Monday, February 27, 2012

The great (meaningless) debate: Luck v. RGIII

The ESPN hype machine is hard at work, trying to stir the pot and yet again create a story that isn't really there.
Okay, when don't they do that, you ask?  The answer is never.  Even in the midst of the NFL season, when there are more intriguing story lines to be broached than there are hours in the day, ESPN focuses on meaningless non-issues in an attempt to create theatrics.  “Gronkowski's ankle - the Gronkle!  Eli Manning said that he's an elite quarterback - is he?  What's wrong with the Dallas Cowboys?  Rex Ryan is yelling about something!”
But February is a particularly slow time for sports.  No offense to basketball or hockey, but football truly runs this country, so when a pig skin drought hits and there's truly nothing to discuss, that's when the mothership starts creating story lines.  This month's battle du jour?  Luck v. Griffin the third.
We love these head to head battles – the Harbowl, Lin vs. LeBron, Brett Favre vs. retirement – it is human nature to crave competition.  Without our need for it, sports wouldn't exist.  But it's when ESPN makes something out of nothing that my gears get ground, and when it comes to Andrew Luck and Robert Griffin III, there's simply no contest.
Take this excerpt from an article on the ESPN website.  In discussing Peyton Manning's replacement in Indianapolis, they land this journalistic right hook on their readers:
"Presumably, that quarterback's portrait will wind up on the wall of the same venue both are expected to participate in some of Sunday's workouts.
Who will it be?"
Andrew Luck.  That's who it will be.  The Colts have already made it clear that they're going to draft him.    In fact, now that the coin tosses for the teams tied for later draft picks have already been settled, Indianapolis can already start negotiating with Luck on a contract.
So if it's already clear that the number one draft pick will be Luck, why even bother having the conversation?  Why doesn't ESPN break down who the best second overall pick is?  The more intriguing question is whether the St. Louis Rams will draft the best available player in RGIII (a position at which they're already solidified with Sam Bradford), draft for a need and pick Justin Blackmon, or trade the pick all together?  That would be too complicated, because comparing quarterbacks and wide receivers is apples and oranges.
Despite the fact that the future is set, the two quarterbacks stand to be compared.  Griffin's stats – minus 2009 - when he was sidelined for most of the year with a torn ACL - are eye popping.  His career numbers are fantastic, with a 65.4% completion rate, 10,366 yards, 78 touchdowns and 17 interceptions. Last year in particular, a season which saw Griffin complete 72.4% of his passes for 4,293 yards, 37 touchdowns and 6 interceptions, was exceptional.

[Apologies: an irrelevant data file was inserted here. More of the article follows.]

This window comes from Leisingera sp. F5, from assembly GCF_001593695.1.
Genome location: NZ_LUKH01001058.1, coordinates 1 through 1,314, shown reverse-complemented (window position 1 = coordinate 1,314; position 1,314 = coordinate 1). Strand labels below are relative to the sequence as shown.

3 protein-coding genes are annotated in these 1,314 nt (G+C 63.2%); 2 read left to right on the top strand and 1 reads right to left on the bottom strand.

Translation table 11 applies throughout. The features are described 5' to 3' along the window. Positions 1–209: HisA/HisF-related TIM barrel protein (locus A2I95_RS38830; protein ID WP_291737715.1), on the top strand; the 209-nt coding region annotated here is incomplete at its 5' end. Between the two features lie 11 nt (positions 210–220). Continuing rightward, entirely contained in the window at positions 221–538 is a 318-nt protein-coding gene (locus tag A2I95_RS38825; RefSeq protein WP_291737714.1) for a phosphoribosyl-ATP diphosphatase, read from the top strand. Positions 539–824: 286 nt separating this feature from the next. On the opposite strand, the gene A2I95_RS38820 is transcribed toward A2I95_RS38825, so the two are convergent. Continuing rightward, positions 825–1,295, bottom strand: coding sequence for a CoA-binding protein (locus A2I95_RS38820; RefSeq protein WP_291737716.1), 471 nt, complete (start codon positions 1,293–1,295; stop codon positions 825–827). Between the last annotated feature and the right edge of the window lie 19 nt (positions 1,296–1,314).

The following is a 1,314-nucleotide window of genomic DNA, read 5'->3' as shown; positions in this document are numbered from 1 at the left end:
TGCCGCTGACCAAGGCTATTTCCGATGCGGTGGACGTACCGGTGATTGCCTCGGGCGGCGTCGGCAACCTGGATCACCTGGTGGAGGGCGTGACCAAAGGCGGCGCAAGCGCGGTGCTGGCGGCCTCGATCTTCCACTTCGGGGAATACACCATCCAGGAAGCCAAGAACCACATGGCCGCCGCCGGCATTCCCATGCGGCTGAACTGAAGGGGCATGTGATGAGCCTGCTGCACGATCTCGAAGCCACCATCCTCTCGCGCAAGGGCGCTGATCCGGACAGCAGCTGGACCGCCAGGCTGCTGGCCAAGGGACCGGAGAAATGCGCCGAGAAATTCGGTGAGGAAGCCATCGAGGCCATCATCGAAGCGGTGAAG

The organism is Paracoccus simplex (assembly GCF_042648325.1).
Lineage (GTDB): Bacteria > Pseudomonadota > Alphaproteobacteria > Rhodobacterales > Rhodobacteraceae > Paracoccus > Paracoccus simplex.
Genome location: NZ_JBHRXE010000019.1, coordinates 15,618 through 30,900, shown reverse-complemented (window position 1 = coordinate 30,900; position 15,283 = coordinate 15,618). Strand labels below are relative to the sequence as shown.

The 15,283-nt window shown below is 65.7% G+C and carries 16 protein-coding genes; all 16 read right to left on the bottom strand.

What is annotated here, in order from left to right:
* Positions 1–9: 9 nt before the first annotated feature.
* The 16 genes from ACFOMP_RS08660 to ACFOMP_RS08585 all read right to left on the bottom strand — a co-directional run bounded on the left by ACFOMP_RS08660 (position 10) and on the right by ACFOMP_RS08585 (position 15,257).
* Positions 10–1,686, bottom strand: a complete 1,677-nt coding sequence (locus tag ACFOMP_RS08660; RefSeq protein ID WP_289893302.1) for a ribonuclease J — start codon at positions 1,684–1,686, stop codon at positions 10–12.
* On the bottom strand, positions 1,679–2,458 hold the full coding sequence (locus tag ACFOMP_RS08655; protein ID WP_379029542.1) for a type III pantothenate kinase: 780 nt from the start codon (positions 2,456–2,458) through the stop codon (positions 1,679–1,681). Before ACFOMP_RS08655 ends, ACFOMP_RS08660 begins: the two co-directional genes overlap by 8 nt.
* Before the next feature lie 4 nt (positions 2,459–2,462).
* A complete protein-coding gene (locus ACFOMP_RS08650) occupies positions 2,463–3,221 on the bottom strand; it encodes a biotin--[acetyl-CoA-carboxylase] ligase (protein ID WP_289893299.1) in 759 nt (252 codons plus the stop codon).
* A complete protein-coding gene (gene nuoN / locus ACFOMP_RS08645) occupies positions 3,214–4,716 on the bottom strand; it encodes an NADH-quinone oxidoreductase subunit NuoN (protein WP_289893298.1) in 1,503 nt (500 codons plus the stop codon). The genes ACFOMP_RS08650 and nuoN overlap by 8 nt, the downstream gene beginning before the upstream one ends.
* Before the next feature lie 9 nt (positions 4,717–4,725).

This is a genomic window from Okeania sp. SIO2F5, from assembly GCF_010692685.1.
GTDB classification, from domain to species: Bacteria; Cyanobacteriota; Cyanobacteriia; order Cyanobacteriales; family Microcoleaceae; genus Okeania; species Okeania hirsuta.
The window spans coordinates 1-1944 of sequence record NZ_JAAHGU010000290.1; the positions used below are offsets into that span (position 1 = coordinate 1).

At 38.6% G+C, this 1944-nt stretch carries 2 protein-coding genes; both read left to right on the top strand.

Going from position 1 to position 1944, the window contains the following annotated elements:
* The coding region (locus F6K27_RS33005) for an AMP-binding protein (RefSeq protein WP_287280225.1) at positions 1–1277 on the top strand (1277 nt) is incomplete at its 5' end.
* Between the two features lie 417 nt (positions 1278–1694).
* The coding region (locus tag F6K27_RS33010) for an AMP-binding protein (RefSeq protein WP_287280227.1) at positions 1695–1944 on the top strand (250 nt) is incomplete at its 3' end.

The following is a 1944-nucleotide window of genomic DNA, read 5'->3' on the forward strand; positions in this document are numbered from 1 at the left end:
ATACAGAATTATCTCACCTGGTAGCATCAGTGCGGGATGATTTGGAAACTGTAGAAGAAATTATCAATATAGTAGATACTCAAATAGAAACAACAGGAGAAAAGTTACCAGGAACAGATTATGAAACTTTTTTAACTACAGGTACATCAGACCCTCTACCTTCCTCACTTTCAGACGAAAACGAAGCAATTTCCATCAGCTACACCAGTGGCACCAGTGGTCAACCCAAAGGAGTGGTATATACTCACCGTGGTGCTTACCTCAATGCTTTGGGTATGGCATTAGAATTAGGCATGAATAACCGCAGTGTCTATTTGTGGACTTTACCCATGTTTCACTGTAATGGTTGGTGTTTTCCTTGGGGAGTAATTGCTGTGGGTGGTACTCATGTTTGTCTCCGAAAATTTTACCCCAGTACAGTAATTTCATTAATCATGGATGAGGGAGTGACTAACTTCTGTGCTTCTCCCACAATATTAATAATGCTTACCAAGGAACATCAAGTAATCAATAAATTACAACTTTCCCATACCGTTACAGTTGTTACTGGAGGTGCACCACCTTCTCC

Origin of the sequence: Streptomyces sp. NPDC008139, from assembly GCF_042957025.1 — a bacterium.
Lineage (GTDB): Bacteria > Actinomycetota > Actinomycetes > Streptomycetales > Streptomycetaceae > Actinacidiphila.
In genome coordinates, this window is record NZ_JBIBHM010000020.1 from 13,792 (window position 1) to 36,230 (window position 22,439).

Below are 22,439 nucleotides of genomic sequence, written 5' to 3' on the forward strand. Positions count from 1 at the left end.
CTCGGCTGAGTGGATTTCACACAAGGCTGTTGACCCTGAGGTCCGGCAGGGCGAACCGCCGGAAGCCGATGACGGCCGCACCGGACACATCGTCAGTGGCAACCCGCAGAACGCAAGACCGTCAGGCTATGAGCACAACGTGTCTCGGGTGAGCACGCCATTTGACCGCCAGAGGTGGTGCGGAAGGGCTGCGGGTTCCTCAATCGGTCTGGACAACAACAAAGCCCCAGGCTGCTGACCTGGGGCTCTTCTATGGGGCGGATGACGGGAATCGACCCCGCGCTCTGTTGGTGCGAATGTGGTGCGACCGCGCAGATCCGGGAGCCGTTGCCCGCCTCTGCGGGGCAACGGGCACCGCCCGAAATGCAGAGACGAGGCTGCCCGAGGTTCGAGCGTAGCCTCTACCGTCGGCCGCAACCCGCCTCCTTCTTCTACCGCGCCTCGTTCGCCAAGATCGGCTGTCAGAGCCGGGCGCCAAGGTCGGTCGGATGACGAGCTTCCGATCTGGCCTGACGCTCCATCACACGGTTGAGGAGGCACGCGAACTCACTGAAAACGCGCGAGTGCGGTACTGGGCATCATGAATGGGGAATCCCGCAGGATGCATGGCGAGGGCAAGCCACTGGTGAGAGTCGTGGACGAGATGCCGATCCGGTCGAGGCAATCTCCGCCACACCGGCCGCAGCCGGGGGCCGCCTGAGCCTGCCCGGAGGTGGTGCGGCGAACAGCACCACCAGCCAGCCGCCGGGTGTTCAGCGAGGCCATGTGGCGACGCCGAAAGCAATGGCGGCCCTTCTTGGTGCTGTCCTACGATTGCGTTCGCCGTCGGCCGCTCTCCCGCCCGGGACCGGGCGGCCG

Andrew Luck has had an equally superlative career: 66.1 completion percentage, 9,430 yards, 82 touchdowns and 22 interceptions.  His 2011 season boasted a 71.3% completion percentage with 3517 yards, 37 touchdowns and 10 interceptions.
The biggest difference between the two quarterbacks is obviously passing yards – a primary reason why RGIII edged Luck for the Heisman.  But it stands to be mentioned that Stanford ran a pro-style offense predicated heavily on the running game while Baylor ran a spread offense – one that bolsters passing numbers heavily, as Scott Warfe points to in his article "Three and out:  All things over-rated".
As is the norm, the general belief is that Luck's experience in a pro-style offense will help him transfer rather seamlessly into the NFL game, not only by fans and analysts, but by GMs as well.  It's the same reason that option quarterbacks don’t succeed in the NFL (put your hands down, Tebow fans) and spread quarterbacks see drastic drops in production.  System quarterbacks fail, unless of course that "system" resembles that of an NFL team.
So go ahead - poll all the GMs you want.  After all, it doesn't matter what the other 31 teams would do; Jim Irsay has the number one pick and he has already decided on Luck.  McShay and Kiper can argue all they want, but Irsay has his mind made up, no matter how much ESPN wishes he would waffle.

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